At our October webinar, EuRIC’s Emmanuel Katrakis contended that the textiles strategy should champion EPR so as to support a proper infrastructure and modulate fees based on textiles’ reusability, recyclability and recycled content, while also incentivizing reuse and incorporation of recycled fibres into new products. In line with waste hierarchy thinking, Hilde van Duijn of Netherlands-based Circle Economy stressed that the priority should not be recycling but rather ensuring products were used more and for longer. As she argued, it is essential that the end-of-life value chain – and not just brands and producers – are at the table when these issues are under discussion.

So while the impacts of 2020 will be with us for some time to come, we have no time to dwell on what has happened and on what we cannot affect. We at BIR, and we as an industry, need to look to the future so as to ensure that recycling and recyclers play the most active part possible in the new future for textiles that is currently under discussion.

“The pandemic stretched our resilience and our resources at a time when we were already facing damaging trends. ”

Martin Böschen

Texaid – TextilverwertungsAG (CHE)


Today, clothing does not simply answer a practical need; fashion has become a form of self-expression and the sheer volume and variety of textile products available on the market have reached unprecedented levels. The global apparel market alone is already worth more than US$ 1.3 trillion per year and the figure is continuing to rise; indeed, the Pulse of the Fashion Industry report from Global Fashion Agenda, Boston Consulting Group and Sustainable Apparel Coalition projects that, by the year 2030, global apparel consumption could have leapt by a further 63% to 102 million tonnes.

But textiles are not used just for clothes; they are also in our homes, hospitals, workplaces and vehicles - in the form of cleaning materials, upholstery, leisure equipment and so on. Overall, textile production is a major contributor to climate change and produces an estimated 1.2 billion tonnes of CO2 equivalent per year. According to the UK Parliament’s Environmental Audit Committee report “Fixing Fashion”, this is more than the total produced by international flights and maritime shipping combined.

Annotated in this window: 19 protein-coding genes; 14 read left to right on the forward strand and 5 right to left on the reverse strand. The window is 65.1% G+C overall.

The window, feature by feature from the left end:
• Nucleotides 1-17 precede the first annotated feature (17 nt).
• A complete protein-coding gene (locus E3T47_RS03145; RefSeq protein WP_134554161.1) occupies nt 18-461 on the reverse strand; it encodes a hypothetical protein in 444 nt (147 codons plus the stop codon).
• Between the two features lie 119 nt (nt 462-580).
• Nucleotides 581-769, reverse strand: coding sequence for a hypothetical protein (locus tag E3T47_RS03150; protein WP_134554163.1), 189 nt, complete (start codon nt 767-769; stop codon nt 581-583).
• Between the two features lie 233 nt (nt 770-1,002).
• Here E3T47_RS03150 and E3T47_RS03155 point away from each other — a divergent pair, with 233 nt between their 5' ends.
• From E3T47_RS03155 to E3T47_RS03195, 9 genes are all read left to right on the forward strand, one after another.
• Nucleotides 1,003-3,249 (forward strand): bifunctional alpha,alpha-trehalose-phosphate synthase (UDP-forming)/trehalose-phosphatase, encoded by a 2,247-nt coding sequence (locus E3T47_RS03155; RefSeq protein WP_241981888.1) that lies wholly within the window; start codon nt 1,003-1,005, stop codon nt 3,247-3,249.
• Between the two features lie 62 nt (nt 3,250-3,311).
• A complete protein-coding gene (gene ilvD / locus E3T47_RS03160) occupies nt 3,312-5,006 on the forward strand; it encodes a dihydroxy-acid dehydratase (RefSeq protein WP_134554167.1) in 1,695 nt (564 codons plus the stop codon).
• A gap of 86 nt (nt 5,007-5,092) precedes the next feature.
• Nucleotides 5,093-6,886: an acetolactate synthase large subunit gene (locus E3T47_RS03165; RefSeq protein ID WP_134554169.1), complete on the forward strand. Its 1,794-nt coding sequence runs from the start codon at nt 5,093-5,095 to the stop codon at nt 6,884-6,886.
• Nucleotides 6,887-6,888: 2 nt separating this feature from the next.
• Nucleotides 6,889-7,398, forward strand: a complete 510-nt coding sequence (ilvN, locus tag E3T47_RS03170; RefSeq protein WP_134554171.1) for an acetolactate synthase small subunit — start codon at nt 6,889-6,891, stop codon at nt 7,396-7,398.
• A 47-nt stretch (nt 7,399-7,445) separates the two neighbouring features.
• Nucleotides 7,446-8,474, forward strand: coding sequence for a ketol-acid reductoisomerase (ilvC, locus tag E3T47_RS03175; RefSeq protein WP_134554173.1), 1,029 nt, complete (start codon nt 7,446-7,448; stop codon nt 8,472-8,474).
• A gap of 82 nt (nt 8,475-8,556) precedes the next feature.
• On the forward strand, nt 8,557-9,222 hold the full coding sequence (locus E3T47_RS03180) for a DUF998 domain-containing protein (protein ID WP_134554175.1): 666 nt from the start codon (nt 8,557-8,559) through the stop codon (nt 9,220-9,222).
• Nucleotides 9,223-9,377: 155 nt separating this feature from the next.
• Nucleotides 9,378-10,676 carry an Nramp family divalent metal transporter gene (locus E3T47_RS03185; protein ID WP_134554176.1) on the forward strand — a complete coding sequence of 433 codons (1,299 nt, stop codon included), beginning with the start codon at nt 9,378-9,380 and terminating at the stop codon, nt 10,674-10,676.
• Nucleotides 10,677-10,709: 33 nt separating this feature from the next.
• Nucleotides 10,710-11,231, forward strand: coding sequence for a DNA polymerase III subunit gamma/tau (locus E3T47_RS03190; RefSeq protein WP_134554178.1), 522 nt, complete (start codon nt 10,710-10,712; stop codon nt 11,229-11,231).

Textile production also entails substantial resource use: for example, to produce 1 kg of cotton takes between 10,000 and 20,000 litres of water. More alarmingly, the World Bank reckons 20% of global water pollution is caused by textile processing, making it the second biggest polluter of freshwater resources on the planet.


Despite the positive impact clothing and textiles recycling could have on reducing greenhouse gas emissions and other environmental issues, many consumers do not realize to what extent their household textiles can be recycled, with the result that a significant proportion still ends up in landfills. At a recent BIR Convention, it was claimed that low recycling rates for used textiles represent a worldwide problem, with current rates estimated at 26% in Europe, 15% in China and 12% in the USA. Within Europe, the collection rates vary hugely from country to country: a report from the European Clothing Action Plan on used textile collections within cities has looked at separate collection rates as a share of quantities on the market and has listed estimates of 75% for Germany and 44% for Denmark, dropping to 30-40% for France, the Netherlands and the UK, and as low as 11% for Italy.